Would you be so kind as to explain what Zikr is, the meaning of the word as well as the process of the practice?
In Sufism, Zikr is the central spiritual practice. The word itself is Arabic (sometimes spelled dhikr) and is most often translated as ‘remembrance’.
In doing this practice we are restating our intention to remember God.
There are many versions of Zikr, employing different sacred phrases and mudras (a mudra is a static or dynamic body posture).
One of the most frequently used, often called ‘Classic Zikr’, uses the words: ‘ La illaha illa ‘Llah’ which is rendered as ‘There is no God but God’.
It is best to learn the practice from a teacher because the posture, the pronunciation and the meaning all have nuances of interpretations. Yet the key factor, more important that any aspect of form, is intention. The will to return to God – consciousness is more than anything else in life.
Zikr can be seen as a power-tool to accelerate the journey home. We come from God and are certain to return to God; the journey home is our life experience. Many people, most people, live their lives as though it were a treadmill of repetitive obstacles and inescapable suffering. This strange behaviour indicates a lack of understanding and a lack of faith.
Zikr works within the practitioner to develop magnetism so that life events are attracted that move them on. Life speeds up and, at first, a lot of emotional clearing occurs, until the mind has become free of its confusion an doubts. This is not a practice for the faint-hearted, casual student. It requires dedication and discipline; one hour each day is not at all uncommon and, on retreat, even 18 hours a day is normal. Yet, equally, to repeat the sacred words 3 times every day is also potentially transformative as long as intention is clear and strong.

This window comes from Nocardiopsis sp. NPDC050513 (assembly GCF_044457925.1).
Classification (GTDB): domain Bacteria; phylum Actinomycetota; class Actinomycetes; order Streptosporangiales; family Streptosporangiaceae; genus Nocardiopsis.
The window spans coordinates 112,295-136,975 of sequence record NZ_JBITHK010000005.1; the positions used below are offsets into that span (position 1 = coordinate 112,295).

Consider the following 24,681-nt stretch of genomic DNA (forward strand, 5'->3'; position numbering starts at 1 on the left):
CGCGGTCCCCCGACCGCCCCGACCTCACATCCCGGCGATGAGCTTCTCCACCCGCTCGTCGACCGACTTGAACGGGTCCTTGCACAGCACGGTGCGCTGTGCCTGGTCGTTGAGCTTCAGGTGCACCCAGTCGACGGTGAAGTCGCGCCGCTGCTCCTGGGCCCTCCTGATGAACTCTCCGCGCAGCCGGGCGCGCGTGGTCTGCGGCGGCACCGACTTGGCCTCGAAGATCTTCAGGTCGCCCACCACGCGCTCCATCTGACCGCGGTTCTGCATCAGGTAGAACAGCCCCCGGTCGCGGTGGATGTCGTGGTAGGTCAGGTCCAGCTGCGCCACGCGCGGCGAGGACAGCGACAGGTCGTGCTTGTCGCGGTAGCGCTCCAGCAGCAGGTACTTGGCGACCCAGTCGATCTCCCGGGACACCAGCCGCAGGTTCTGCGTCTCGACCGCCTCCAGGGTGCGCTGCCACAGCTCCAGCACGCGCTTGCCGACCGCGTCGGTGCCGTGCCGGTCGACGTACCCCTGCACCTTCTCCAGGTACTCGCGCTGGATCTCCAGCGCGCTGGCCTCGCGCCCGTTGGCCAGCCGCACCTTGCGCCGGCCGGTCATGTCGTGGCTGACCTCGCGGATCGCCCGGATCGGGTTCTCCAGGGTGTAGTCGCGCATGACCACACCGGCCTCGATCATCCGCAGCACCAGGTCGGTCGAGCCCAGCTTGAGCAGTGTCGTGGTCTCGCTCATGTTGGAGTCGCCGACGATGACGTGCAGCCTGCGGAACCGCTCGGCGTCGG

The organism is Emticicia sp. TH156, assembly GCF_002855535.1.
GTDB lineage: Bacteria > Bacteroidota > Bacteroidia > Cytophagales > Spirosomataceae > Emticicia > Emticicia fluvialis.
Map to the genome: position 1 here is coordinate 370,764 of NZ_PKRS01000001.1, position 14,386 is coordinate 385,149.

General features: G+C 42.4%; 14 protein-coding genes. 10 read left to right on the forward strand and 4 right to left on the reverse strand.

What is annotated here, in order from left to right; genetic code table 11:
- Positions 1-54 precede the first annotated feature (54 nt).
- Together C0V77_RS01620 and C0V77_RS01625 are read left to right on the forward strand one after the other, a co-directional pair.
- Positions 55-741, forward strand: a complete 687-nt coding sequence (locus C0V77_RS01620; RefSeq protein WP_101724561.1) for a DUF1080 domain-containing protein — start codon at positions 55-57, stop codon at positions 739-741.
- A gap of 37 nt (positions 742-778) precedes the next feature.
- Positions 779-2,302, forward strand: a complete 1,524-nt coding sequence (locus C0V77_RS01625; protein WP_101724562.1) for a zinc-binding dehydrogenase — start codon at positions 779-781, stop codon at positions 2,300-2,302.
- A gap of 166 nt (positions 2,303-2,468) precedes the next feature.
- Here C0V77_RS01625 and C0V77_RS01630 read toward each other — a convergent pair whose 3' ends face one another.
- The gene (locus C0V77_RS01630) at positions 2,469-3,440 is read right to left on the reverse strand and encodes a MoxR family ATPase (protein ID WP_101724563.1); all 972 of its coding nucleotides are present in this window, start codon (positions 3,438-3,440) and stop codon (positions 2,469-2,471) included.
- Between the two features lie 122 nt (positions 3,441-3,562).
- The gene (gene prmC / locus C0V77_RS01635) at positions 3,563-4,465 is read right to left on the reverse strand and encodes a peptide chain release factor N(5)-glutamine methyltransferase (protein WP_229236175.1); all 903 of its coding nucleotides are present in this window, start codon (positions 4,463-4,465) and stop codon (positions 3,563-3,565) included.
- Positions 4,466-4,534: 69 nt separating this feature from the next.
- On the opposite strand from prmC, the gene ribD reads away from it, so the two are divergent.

When the student has become deeply familiar with Zikr it can be used to help focus the will, to attract specific outcomes and as a protection against intrusive forces. These are related. When we lack certainty of will then our unconscious aspect attracts darker elements that disturb our sense of well-being. These elements can range from minor inconveniences to full-blown murderous attacks. The best response, whatever the problem, is to focus the will more clearly and passionately upon our love of God. This is what Zikr does.